Virtualization has eased many aspects of IT management but has also complicated the task of cyber security.The nature of virtualization introduces a new threat matrix, and administrators need to address the resulting vulnerabilities in their enterprise environments.
Critical Virtualization Vulnerabilities
Some attacks against virtual machine, or VM, environments are variations of common threats such as denial of service. Others are still largely theoretical but likely approaching as buzz and means increase. Keep an eye on these critical weaknesses:
VM sprawl:VMs are easy to deploy, and many organizations view them as hardware-like tools that don’t merit formal policies.This has led to VM sprawl, which is the unplanned proliferation of VMs.Attackers can take advantage of poorly monitored resources.More deployments also mean more failure points, so sprawl can cause problems even if no malice is involved.
Hyperjacking:Hyperjacking takes control of the hypervisor to gain access to the VMs and their data. It is typically launched against type 2 hypervisors that run over a host OS although type 1 attacks are theoretically possible. In reality, hyperjackings are rare due to the difficulty of directly accessing hypervisors.However, hyperjacking is considered a real-world threat, and administrators should take the offensive and plan for it.
VM escape:A guest OS escapes from its VM encapsulation to interact directly with the hypervisor.This gives the attacker access to all VMs and, if guest privileges are high enough, the host machine as well. Although few if any instances are known, experts consider VM escape to be the most serious threat to VM security.
Denial of service:These attacks exploit many hypervisor platforms and range from flooding a network with traffic to sophisticated leveraging of a host’s own resources.The availability of botnets continues to make it easier for attackers to carry out campaigns against specific servers and applications with the goal of derailing the target’s online services.
Incorrect VM isolation:To remain secure and correctly share resources,VMs must be isolated from each other.Poor control over VM deployments can lead to isolation breaches in which VMs communicate.Attackers can exploit this virtual drawbridge to gain access to multiple guests and possibly the host.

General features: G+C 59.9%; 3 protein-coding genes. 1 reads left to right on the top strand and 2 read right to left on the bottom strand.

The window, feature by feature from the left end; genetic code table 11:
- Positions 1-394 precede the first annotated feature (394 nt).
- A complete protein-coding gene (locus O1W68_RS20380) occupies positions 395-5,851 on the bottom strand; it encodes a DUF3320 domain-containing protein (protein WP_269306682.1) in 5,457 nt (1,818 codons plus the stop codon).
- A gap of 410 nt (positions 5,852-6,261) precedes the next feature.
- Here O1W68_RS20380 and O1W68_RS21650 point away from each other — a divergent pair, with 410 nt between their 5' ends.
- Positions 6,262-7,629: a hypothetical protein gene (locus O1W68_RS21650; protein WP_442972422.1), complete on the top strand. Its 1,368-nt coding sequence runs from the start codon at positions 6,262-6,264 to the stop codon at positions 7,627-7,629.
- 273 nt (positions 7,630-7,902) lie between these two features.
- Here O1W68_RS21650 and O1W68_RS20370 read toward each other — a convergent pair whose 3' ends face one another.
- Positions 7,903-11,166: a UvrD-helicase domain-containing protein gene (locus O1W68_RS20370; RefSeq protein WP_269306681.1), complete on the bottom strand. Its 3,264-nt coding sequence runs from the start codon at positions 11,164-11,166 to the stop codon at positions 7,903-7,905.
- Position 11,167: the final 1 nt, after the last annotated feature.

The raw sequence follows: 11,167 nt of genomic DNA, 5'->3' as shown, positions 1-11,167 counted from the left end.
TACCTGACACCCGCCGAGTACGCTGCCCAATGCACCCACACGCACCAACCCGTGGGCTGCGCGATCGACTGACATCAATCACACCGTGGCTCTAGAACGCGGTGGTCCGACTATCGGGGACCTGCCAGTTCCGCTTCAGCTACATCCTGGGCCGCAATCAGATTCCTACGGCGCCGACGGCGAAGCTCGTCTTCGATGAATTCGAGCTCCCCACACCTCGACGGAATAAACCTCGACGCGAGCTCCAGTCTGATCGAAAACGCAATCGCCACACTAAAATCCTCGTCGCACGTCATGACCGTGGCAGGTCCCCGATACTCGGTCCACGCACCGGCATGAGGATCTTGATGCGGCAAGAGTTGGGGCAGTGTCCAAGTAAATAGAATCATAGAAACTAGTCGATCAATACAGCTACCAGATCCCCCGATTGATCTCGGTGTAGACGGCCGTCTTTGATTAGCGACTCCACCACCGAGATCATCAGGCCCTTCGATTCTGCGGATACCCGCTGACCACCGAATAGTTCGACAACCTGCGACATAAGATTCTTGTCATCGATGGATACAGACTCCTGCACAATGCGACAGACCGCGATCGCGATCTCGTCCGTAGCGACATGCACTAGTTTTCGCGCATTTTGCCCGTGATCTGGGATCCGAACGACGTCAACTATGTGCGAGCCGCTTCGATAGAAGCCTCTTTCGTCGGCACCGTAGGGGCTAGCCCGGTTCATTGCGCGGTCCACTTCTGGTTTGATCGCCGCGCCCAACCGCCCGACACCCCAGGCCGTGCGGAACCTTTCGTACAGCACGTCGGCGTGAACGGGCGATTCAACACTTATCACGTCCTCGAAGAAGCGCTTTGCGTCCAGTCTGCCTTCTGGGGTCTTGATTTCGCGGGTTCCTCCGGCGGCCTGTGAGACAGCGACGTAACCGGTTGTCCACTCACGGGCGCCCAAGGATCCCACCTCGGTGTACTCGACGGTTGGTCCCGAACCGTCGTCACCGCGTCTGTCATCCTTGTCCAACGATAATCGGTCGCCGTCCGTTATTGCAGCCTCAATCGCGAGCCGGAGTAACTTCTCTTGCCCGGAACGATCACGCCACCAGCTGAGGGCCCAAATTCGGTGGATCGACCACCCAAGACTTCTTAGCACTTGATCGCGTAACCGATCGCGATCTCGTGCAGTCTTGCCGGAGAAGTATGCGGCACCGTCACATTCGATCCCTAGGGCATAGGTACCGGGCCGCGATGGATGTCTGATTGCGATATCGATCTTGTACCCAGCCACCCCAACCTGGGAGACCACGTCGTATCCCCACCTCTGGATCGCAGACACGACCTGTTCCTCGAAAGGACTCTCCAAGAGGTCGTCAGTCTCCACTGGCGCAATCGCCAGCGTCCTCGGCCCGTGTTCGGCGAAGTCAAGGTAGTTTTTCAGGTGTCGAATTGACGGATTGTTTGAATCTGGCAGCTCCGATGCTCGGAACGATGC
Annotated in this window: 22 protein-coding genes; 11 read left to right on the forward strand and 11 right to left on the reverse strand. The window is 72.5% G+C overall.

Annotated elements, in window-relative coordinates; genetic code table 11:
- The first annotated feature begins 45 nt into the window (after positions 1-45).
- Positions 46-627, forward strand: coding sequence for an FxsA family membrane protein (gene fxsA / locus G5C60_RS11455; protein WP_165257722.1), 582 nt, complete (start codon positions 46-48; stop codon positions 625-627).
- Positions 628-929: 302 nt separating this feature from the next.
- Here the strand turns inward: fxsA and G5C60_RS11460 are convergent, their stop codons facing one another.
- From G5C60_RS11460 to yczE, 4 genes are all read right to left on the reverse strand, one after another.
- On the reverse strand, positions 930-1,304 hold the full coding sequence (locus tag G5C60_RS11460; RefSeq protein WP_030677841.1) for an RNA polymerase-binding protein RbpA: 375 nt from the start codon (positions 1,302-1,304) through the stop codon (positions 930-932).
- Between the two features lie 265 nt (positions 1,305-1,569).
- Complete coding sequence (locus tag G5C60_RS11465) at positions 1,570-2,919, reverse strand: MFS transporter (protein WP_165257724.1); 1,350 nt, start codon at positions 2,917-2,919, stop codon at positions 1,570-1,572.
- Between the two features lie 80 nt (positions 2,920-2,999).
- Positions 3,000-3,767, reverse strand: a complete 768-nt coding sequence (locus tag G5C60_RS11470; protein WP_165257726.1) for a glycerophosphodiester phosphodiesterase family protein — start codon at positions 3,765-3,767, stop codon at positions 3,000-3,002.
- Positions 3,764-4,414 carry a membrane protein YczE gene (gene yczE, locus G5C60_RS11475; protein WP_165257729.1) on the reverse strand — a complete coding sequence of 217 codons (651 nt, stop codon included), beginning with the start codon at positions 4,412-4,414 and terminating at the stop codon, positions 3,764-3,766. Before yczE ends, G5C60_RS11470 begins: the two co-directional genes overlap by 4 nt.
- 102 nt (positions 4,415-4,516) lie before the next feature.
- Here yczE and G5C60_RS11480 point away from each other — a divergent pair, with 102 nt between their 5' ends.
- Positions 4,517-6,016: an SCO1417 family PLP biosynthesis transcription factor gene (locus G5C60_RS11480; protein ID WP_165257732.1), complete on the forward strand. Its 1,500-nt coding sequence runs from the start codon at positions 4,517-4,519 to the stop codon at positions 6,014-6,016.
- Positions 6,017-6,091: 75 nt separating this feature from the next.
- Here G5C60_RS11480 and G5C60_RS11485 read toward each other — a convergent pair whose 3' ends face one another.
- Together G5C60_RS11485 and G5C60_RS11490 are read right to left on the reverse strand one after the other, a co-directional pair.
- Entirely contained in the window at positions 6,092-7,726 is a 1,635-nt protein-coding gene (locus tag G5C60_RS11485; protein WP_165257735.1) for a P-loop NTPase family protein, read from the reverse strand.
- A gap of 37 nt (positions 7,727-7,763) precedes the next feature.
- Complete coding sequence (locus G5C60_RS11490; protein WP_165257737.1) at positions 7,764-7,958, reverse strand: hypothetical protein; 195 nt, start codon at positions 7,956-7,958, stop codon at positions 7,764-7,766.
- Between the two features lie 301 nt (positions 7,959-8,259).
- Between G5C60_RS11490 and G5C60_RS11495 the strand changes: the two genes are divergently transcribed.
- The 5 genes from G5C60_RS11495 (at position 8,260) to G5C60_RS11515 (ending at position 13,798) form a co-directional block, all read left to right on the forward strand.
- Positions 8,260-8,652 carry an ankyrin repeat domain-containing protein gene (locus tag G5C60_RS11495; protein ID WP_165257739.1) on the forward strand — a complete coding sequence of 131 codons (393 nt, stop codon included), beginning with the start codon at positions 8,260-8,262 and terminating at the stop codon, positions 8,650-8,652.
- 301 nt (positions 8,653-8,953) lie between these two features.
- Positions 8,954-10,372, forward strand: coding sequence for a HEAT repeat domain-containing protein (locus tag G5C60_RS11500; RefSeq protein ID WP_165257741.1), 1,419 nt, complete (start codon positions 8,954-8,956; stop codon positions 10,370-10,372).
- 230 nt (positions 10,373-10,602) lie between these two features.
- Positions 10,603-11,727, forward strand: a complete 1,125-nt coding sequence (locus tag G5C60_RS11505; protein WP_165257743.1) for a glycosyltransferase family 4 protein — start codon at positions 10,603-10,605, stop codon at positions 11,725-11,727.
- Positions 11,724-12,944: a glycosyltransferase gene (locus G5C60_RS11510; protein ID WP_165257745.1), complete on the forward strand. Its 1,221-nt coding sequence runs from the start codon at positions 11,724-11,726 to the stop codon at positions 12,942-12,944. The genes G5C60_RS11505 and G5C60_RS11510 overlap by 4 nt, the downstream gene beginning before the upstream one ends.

Unsecured VM migration:This occurs when a VM is migrated to a new host, and security policies and configuration are not updated to reflect the change.Potentially, the host and other guests could become more vulnerable.Attackers have an advantage in that administrators are likely unaware of having introduced weaknesses and will not be on alert.
Host and guest vulnerabilities:Host and guest interactions can magnify system vulnerabilities at several points.Their operating systems, particularly Windows, are likely to have multiple weaknesses.Like other systems, they are subject to vulnerabilities in email, Web browsing, and network protocols.However, virtual linkages and the co-hosting of different data sets make a serious attack on a virtual environment particularly damaging.
How to Mitigate Risk
Fortunately, security engineers can take several steps to minimize risk.The first task is to accurately characterize all deployed virtualization and any active security measures beyond built-in hypervisor controls on VMs.Security controls should be compared against industry standards to determine gaps.Coverage should include anti-virus, intrusion detection, and active vulnerability scanning.Additionally, consider these action steps:
VM traffic monitoring:The ability to monitor VM backbone network traffic is critical.Conventional methods will not detect VM traffic because it is controlled by internal soft switches.However, hypervisors have effective monitoring tools that should be enabled and tested.
Administrative control:Secure access can become compromised due to VM sprawl and other issues.Ensure that authentication procedures, identity management, and logging are ironclad.
Customer security:Outside of the VM, make sure protection is in place for customer-facing interfaces such as websites.
VM segregation:In addition to normal isolation, strengthen VM security through functional segregation.For example, consider creating separate security zones for desktops and servers.The goal is to minimize intersection points to the extent feasible.
Virtualization threats can seem abstract but are no more so than other attacks. Motives and methods are fundamentally the same, and administrators must counter with similar proven techniques.
This is a guest blog from James Younger, Lead Instructor at TrainACE. TrainACE is a Cyber Security Training organization located in the Washington D.C. metro. James carries many certifications including CISSP, CASP, CEH, CHFI, CCNA, Security+, MCSE, and PMP. For more information, follow them on twitter @pentesttraining.